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Mike Lieberman, CEO and Chief Revenue ScientistThu, Jun 19, 2014 6 min read

The Infographic Phenomenon And How It's Used For Lead Generation At Your Company

InfoGraphicIf you're executing any form of inbound marketing or even just using content marketing to engage your target personas and drive lead generation, you've probably heard about infographics.

Wikipedia defines infographics as graphic visual representations of information, data or knowledge intended to present complex information quickly and clearly. They improve cognition by utilizing graphics to enhance the human visual system’s ability to see patterns and trends. Click here to see the full definition.

Infographics have been used by marketers and content creators over the past few years as a way to cut through some of the clutter associated with e-books, whitepapers and presentations. Historically, infographics have been a little harder to create and a little rarer in the world of content marketing.

However, that trend has shifted. Now, there is a number of sites that help you create infographics. Marketers have started using infographics more readily, making it more challenging for them to help differentiate your content.

Today, infographics remain to be an effective option for communicating challenging concepts that include data, as well as a creative way to get the attention of your prospects and clients.

Here are a few tips to keep in mind if you are considering infographics or are working on a few for publication right now.

Know your audience.

Most people like to see visuals rather than read words, but you still need to make sure that your target prospects are going to connect with an infographic. Even the best infographic that is targeted to a persona who prefers long research studies won't result in leads. The good news is that the infographic format appeals to both data people and visual people – but regardless, you have to check before you start.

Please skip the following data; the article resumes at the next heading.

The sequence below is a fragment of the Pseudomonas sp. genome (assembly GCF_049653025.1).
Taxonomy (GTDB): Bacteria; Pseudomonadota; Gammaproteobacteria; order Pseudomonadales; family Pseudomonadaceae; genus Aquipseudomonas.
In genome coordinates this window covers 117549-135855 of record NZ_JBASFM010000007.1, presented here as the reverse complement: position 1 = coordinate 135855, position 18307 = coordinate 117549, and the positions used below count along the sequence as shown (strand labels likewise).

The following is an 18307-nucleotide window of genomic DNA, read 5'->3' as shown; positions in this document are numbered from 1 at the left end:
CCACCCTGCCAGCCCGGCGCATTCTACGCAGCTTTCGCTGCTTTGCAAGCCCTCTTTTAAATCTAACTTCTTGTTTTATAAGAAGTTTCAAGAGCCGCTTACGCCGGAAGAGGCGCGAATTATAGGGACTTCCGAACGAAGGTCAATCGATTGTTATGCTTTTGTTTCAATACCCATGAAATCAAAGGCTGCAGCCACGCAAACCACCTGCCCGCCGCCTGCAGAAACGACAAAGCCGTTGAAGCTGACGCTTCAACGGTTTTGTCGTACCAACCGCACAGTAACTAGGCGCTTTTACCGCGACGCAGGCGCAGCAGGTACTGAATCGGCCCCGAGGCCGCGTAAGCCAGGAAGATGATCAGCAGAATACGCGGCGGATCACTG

Keep it simple.

You don’t want to boil the ocean, and you don’t want an infographic as long as your arm. To start, keep your concept simple and create something compelling – even if it only conveys one thought. "Keep it simple" is a principle that works well here. The more complex and detailed, the more chances you have to lose your prospect.

Choose the right size.

I mentioned length in the above section, but consider odd sizes, too. Circles, triangles and even multidimensional images work to separate your infographic from a lot of the other traditionally page-oriented pictures.

Make it pop.

One of the most important elements is graphic design. After all, that’s a major advantage of using infographics in the first place. Use bright colors, don’t be limited by your brand palette and consider animation, links and other interactive elements in your piece. The bolder the design, the better your chances are to get the graphic shared or even have it go viral. Remember to keep the text large enough to be read in a variety of formats, including on smartphones and tablets.

Track and test.

Just like more traditional content, infographics have to perform. They have to attract people to their dedicated landing page, they have to drive leads and they have to be shared. If they’re not performing, they have to be retired in exchange for either different infographics or different types of content. Give it a couple of weeks to see how it works. You don’t need 5,000 views to make a decision, but 10 views might be too little.

Content is only good if it converts visitors into leads. Don’t fall in love with your infographics, evaluating them the same way you would a whitepaper or e-book. If it doesn’t generate leads, retire it. It’s possible that your target personas don’t relate to infographics, but at least you tried something innovative and learned something important. We learn as much (or more) from our mistakes as we do from our successes. Don’t be afraid to make a mistake with your marketing.

Start Today Tip – Assuming that your target personas are appropriate for infographics, start with an idea. What content would be right for an infographic? Start with the content. List it out first. This might include statistics  probably three or four key ones. Copy should be written to introduce your readers to the topic, and then each data point or statistic needs some commentary by your content team.

After you have the words, turn it over to the designer to create the infographic. Make sure that there is an overall graphic theme for the piece. Then, ensure that each element is graphically connected to that theme and stands out on its own. Remember, the infographic has to quickly deliver the ideas to your readers.

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Mike Lieberman, CEO and Chief Revenue Scientist

Mike is the CEO and Chief Revenue Scientist at Square 2. He is passionate about helping people turn their ordinary businesses into businesses people talk about. For more than 25 years, Mike has been working hand-in-hand with CEOs and marketing and sales executives to help them create strategic revenue growth plans, compelling marketing strategies and remarkable sales processes that shorten the sales cycle and increase close rates.

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